New York to examine creating citywide broadband network

by Sewell Chan, NY Times

Even as a contractor moves ahead with plans to install wireless networks in 10 parks, New York City intends to study whether to establish a citywide broadband network similar to those planned by cities like Philadelphia and San Francisco.

The study, commissioned by the city's Economic Development Corporation, will examine "whether there is a need for a citywide broadband network as a municipal initiative" and what legal, technical, logistical and economic challenges such a project would involve, according to a request for proposals that the city released on June 14.

The request for proposals was mentioned in a brief item in Crain's New York Business on June 26, but has otherwise attracted little attention until yesterday when Mayor Michael R. Bloomberg mentioned it.

The mayor was addressing a project by the Department of Parks and Recreation to bring wireless Internet access to 18 locations in 10 major city parks, including Central and Riverside Parks in Manhattan, Prospect Park in Brooklyn and Pelham Bay and Van Cortlandt Parks in the Bronx.

Asked why no Staten Island parks were included, Mr. Bloomberg said: "The parks on Staten Island tend to be very small, and that's much harder to provide Wi-Fi to. So the first thing we're going to do is do the big parks, and then we'll take a look at the others. And we have actually started to do a study as to what it would take to do long, thin parks or very small parks, finding an economic way to do that."

Consultants' proposals for conducting the broadband feasibility study are due on July 21. The first goal would be to assess "the existing state of broadband services" and decide whether a citywide network — or a more limited network — is needed. If the answer is yes, the Economic Development Corporation could have the consultant stay on to develop an economic and technological approach for the project.

The request for proposals noted that "broadband availability is already high" in many neighborhoods, but also asked whether wireless access could be made widely available "at competitive prices" and whether a network could strengthen the local economy.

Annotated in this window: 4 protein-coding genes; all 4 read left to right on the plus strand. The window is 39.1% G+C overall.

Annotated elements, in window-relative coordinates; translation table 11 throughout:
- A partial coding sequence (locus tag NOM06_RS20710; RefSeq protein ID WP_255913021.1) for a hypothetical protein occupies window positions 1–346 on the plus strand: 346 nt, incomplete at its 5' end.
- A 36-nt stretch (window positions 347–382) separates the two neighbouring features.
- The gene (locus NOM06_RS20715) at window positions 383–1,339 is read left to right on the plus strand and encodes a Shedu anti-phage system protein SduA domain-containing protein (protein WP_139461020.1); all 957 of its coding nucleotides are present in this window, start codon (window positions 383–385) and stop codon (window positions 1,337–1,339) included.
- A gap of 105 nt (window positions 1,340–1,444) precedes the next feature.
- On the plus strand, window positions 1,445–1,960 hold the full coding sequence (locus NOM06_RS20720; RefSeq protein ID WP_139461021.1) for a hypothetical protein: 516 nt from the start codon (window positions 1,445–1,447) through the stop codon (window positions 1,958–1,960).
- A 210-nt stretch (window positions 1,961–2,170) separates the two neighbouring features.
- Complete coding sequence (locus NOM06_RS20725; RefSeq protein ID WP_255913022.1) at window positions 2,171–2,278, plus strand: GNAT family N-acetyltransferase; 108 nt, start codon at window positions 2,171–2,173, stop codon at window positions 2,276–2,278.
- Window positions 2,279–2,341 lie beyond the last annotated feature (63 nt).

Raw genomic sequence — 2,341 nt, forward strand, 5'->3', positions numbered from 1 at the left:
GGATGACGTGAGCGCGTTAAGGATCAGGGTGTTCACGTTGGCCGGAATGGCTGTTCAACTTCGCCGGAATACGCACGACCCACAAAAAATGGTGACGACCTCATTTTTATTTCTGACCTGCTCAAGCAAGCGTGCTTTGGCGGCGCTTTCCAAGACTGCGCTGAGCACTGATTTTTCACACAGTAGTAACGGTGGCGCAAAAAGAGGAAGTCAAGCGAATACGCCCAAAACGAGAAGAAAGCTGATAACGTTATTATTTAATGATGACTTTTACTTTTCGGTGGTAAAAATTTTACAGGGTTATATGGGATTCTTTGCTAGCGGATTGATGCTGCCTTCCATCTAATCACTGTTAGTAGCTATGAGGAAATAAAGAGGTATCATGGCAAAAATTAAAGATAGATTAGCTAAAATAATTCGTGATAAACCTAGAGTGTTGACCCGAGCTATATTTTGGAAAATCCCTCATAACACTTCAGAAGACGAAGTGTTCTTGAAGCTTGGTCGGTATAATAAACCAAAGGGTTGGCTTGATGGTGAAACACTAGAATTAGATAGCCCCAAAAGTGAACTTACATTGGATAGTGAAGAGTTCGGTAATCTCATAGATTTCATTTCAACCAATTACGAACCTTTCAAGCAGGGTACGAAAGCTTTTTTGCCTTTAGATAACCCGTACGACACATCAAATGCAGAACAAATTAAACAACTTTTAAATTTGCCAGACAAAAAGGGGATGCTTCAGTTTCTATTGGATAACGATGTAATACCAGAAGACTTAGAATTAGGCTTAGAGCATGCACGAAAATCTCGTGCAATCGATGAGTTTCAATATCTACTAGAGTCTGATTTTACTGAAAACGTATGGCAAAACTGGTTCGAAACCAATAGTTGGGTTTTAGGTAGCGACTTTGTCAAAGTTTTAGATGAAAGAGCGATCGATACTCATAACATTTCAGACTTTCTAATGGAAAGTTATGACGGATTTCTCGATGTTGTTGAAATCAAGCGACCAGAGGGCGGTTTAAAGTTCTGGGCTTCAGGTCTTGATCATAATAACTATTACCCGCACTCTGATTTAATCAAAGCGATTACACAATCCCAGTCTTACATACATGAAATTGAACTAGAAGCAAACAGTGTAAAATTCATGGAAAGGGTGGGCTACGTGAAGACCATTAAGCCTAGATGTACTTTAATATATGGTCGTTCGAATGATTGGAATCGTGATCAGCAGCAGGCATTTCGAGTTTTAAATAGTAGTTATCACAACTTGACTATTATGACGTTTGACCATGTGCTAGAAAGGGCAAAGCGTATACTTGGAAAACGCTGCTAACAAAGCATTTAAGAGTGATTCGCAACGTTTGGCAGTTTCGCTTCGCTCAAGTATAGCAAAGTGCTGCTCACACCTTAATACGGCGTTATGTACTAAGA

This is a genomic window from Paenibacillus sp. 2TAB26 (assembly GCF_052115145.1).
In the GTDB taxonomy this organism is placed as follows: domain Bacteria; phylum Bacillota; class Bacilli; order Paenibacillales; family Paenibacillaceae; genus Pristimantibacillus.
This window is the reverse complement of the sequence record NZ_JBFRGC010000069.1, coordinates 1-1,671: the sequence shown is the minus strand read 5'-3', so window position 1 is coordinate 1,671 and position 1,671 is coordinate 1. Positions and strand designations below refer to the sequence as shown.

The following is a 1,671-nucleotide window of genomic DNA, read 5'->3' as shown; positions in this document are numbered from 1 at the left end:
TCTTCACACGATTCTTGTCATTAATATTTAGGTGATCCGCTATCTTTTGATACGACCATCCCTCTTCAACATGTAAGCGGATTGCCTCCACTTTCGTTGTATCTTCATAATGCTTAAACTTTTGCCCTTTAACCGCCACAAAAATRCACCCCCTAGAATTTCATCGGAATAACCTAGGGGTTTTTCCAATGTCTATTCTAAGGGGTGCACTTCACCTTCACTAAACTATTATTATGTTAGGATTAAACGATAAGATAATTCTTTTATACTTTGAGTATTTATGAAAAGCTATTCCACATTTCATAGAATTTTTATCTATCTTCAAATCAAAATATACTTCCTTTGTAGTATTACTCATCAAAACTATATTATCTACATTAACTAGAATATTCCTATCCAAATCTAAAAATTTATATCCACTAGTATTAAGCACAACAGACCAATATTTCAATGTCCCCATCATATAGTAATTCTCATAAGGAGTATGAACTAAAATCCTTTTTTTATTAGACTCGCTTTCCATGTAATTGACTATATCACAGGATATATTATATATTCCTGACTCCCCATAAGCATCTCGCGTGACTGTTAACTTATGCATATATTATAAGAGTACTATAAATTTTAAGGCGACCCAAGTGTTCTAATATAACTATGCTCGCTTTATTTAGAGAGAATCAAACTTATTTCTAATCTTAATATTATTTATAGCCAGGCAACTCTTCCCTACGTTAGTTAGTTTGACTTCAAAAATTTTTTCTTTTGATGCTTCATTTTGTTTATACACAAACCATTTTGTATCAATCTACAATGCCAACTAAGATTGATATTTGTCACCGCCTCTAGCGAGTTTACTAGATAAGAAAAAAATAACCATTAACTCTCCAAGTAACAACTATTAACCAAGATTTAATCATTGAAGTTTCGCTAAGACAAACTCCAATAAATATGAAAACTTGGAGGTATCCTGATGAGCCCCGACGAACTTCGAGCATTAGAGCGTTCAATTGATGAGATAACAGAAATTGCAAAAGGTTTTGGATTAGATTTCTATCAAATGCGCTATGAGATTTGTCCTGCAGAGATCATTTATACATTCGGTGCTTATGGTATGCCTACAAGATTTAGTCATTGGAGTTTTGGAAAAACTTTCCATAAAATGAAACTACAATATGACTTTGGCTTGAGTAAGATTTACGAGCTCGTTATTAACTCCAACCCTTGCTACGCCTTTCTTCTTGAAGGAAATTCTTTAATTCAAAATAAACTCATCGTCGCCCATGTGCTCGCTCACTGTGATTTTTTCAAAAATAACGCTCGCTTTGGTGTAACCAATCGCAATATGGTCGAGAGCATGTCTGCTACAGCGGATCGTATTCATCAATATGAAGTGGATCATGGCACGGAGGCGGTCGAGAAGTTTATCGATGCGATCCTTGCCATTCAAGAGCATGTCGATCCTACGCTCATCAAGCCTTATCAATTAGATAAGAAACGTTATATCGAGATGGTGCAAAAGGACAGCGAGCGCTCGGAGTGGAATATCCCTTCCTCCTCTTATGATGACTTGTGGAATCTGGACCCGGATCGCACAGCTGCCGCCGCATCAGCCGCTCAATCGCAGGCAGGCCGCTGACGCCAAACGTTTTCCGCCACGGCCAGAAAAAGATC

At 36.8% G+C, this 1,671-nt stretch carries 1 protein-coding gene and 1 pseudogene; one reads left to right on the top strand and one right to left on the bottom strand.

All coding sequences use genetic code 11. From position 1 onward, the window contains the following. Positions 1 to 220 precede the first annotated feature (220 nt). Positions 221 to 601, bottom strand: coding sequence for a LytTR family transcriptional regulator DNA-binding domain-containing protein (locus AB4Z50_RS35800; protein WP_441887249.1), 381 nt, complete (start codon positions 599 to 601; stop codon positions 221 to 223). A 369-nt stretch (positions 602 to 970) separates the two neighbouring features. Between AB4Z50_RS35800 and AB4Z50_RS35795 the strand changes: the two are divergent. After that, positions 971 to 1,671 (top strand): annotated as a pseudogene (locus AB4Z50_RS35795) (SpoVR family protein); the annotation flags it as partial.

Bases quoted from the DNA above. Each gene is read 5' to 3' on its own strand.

In August 2004, a plan announced by Mayor John F. Street of Philadelphia to blanket the city's 135 square miles with broadband signals attracted national attention. A nonprofit organization created to oversee the project, Wireless Philadelphia, signed a contract in March with EarthLink, an Internet service provider based in Atlanta, to install transmittal devices on about 4,000 streetlights and create 22 free "hot spots" around the city.

Other cities have followed suit. In April 2005, the city of Tempe, Ariz., hired the MobilePro Corporation of Bethesda, Md., to build a wireless network covering the city's 40 square miles. Last April, San Francisco selected EarthLink and Google to provide free or low-cost wireless Internet access across the city's 47 square miles. Last week, EarthLink opened a Wi-Fi network covering the central area of Anaheim, Calif. All of the city's 50 square miles are to be covered by the end of the year.

Dana Spiegel, executive director of NYC Wireless, a local nonprofit group that has been hired by several business improvement districts and companies to set up wireless networks in public spaces, cautioned that the other cities might not be the right model for New York City to follow. "We're a much bigger city and have a much more complicated set of connectivity problems," he said. "It's unclear that municipal broadband at a citywide level is the solution for New York City."

article originally published at

The media's job is to interest the public in the public interest. -John Dewey